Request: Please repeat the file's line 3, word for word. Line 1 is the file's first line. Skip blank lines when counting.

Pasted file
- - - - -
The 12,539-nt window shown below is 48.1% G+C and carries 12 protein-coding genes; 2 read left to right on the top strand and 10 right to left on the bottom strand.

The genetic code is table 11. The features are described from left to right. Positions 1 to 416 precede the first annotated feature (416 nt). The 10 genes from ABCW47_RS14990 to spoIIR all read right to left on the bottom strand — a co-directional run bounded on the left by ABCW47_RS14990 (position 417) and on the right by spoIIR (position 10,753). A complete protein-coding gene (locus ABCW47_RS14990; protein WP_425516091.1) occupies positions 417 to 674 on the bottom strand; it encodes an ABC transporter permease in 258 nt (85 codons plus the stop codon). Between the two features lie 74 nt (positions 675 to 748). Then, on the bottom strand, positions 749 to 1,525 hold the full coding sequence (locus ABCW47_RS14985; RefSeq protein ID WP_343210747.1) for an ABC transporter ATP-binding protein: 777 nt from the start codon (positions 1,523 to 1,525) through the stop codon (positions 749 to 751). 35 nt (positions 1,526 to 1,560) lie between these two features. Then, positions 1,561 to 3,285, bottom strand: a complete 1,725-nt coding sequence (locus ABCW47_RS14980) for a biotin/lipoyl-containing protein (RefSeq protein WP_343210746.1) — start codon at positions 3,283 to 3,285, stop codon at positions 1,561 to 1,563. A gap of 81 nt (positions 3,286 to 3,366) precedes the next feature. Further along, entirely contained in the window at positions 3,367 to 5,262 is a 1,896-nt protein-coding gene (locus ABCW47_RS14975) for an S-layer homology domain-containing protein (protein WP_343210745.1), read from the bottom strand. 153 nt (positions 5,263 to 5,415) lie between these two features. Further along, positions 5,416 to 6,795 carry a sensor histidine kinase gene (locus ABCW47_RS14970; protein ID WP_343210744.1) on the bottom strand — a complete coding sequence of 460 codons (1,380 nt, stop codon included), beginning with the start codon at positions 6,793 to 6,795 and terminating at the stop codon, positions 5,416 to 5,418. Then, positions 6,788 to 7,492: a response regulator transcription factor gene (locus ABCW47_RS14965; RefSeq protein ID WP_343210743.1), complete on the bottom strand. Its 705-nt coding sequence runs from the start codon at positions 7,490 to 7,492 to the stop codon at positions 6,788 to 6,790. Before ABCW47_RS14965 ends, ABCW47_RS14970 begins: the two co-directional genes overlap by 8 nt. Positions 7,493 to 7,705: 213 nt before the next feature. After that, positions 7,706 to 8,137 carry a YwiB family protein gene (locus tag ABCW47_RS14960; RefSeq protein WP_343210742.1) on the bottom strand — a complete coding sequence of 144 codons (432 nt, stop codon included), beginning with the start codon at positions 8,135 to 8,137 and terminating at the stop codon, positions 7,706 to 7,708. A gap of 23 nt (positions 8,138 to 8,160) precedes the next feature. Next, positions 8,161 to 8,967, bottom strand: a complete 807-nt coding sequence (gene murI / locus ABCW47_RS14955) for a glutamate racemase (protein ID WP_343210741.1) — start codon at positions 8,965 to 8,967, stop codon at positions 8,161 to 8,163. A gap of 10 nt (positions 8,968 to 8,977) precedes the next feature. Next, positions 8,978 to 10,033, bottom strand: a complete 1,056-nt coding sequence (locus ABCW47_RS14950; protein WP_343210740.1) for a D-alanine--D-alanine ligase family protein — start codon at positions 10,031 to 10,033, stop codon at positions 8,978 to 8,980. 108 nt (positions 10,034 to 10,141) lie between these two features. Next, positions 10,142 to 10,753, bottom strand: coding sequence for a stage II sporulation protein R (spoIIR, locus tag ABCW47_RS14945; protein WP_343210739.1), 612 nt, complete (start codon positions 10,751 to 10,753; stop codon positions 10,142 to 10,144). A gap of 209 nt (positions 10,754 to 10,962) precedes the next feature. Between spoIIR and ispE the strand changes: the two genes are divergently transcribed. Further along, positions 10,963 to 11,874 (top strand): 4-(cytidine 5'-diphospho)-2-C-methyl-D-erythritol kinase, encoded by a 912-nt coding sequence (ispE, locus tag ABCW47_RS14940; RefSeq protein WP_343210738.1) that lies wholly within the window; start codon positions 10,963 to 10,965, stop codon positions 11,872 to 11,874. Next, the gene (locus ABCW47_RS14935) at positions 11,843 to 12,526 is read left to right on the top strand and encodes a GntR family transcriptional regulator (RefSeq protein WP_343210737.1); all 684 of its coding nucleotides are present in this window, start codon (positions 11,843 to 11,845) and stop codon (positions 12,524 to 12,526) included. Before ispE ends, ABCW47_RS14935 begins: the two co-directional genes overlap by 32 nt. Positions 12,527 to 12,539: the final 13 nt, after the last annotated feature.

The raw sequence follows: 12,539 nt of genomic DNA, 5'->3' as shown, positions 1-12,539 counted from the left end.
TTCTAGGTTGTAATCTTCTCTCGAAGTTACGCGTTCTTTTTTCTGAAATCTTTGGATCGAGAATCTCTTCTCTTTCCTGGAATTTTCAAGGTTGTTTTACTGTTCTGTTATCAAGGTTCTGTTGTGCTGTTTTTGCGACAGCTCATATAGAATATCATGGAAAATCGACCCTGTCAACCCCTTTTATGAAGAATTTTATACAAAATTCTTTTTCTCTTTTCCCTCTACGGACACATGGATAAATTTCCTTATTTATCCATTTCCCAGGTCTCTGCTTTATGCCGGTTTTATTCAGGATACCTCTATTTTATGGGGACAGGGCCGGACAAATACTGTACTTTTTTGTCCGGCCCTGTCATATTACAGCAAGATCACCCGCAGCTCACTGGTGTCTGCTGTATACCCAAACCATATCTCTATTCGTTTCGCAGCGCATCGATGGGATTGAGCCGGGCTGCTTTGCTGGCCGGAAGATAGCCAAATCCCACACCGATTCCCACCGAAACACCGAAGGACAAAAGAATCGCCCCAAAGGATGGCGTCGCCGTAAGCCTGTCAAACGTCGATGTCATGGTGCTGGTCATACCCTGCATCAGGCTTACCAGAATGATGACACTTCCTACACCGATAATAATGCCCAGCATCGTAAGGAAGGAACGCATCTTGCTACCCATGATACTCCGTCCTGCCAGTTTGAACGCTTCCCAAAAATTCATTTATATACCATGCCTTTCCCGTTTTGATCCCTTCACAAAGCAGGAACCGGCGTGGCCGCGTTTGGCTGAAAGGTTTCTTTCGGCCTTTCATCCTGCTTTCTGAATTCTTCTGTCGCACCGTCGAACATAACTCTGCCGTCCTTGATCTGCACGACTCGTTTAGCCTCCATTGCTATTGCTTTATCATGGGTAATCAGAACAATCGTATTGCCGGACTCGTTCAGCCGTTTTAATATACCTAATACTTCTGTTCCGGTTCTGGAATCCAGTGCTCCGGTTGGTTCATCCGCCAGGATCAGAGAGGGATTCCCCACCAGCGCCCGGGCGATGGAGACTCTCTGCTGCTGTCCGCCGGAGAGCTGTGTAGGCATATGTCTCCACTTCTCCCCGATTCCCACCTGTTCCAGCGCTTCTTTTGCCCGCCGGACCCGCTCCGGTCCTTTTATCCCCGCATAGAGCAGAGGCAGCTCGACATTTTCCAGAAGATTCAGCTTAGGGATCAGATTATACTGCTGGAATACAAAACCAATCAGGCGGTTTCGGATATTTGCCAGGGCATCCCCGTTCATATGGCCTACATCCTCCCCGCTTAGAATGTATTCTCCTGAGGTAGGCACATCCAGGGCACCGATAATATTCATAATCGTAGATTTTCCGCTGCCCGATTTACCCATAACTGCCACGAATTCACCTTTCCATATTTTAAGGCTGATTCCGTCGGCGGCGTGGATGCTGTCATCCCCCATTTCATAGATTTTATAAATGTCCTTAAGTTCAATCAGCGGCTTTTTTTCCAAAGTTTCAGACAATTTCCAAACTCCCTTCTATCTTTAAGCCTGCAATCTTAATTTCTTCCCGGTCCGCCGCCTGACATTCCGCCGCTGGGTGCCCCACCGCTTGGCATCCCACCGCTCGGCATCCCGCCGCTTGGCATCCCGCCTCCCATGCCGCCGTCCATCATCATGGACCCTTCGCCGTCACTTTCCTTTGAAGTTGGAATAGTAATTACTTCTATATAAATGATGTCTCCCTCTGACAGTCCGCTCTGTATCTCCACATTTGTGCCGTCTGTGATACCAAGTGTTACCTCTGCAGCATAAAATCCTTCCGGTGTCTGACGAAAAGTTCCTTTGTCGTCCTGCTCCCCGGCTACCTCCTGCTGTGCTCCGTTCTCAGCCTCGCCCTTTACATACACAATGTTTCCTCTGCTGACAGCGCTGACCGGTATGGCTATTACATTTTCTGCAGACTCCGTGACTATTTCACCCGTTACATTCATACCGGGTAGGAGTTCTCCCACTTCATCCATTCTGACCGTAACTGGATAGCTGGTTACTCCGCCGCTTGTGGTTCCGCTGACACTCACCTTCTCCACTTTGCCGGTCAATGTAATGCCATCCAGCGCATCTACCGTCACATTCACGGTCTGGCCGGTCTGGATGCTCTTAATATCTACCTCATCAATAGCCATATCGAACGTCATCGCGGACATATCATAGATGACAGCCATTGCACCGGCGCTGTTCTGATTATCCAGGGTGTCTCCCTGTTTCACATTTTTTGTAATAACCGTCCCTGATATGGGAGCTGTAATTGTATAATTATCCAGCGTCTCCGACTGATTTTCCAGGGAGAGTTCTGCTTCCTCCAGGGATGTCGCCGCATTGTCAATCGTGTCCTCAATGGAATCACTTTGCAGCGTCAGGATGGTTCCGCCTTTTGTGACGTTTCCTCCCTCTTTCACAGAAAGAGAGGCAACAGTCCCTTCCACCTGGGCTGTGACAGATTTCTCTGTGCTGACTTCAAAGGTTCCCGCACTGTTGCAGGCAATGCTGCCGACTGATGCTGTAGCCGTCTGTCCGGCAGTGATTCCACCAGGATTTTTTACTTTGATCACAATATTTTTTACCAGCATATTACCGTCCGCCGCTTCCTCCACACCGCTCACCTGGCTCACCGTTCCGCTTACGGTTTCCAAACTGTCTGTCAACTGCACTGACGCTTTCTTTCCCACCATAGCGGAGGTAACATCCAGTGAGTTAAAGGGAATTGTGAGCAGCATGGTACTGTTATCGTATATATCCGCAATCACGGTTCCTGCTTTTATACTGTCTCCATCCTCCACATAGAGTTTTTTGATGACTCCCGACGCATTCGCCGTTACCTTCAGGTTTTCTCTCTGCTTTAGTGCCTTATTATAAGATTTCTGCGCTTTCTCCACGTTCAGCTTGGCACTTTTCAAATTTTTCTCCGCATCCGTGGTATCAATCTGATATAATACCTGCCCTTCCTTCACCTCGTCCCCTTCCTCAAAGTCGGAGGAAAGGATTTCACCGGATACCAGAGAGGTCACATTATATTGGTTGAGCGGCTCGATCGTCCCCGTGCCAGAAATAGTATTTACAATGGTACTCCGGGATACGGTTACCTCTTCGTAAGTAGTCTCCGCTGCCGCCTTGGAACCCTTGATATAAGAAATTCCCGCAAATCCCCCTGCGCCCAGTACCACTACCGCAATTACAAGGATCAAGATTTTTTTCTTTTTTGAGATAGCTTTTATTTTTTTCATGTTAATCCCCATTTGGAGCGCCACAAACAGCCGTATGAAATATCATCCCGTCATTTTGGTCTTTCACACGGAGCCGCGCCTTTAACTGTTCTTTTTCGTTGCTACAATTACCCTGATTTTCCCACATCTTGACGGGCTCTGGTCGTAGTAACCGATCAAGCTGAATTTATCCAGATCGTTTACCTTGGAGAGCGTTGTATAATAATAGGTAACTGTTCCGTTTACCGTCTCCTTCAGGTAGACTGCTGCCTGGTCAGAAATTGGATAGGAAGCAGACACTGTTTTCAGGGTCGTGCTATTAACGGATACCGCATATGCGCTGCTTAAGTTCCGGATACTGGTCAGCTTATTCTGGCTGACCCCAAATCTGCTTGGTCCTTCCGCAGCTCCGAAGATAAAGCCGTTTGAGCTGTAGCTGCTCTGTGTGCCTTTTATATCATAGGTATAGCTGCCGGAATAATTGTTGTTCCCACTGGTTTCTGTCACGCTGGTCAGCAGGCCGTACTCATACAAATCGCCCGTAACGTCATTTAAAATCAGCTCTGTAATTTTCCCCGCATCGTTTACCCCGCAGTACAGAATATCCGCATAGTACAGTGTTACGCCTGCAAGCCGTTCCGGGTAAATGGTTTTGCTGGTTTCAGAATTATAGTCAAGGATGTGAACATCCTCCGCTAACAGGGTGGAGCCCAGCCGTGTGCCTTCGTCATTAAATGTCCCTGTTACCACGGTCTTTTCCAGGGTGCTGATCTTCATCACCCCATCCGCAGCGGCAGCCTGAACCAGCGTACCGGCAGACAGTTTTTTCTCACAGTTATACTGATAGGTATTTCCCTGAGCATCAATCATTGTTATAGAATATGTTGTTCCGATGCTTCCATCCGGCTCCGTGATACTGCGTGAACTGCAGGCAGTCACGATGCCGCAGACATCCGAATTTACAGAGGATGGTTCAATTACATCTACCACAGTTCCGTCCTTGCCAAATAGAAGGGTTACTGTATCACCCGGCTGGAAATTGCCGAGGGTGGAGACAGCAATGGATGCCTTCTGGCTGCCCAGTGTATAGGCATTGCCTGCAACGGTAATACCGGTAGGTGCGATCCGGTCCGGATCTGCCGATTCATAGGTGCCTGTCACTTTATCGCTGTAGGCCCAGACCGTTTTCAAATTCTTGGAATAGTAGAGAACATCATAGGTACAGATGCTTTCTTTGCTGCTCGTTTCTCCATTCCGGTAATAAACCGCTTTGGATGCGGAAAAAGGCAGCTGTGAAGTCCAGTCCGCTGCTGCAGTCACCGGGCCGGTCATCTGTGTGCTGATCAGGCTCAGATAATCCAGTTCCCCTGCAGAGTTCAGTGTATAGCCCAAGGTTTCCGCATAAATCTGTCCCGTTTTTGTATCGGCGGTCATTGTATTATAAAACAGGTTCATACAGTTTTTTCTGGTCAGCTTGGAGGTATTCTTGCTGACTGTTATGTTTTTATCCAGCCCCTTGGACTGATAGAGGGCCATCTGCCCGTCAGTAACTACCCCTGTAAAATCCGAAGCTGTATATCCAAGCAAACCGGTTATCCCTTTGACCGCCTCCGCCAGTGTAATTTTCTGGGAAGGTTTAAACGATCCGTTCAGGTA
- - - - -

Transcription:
The raw sequence follows: 12,539 nt of genomic DNA, 5'->3' as shown, positions 1-12,539 counted from the left end.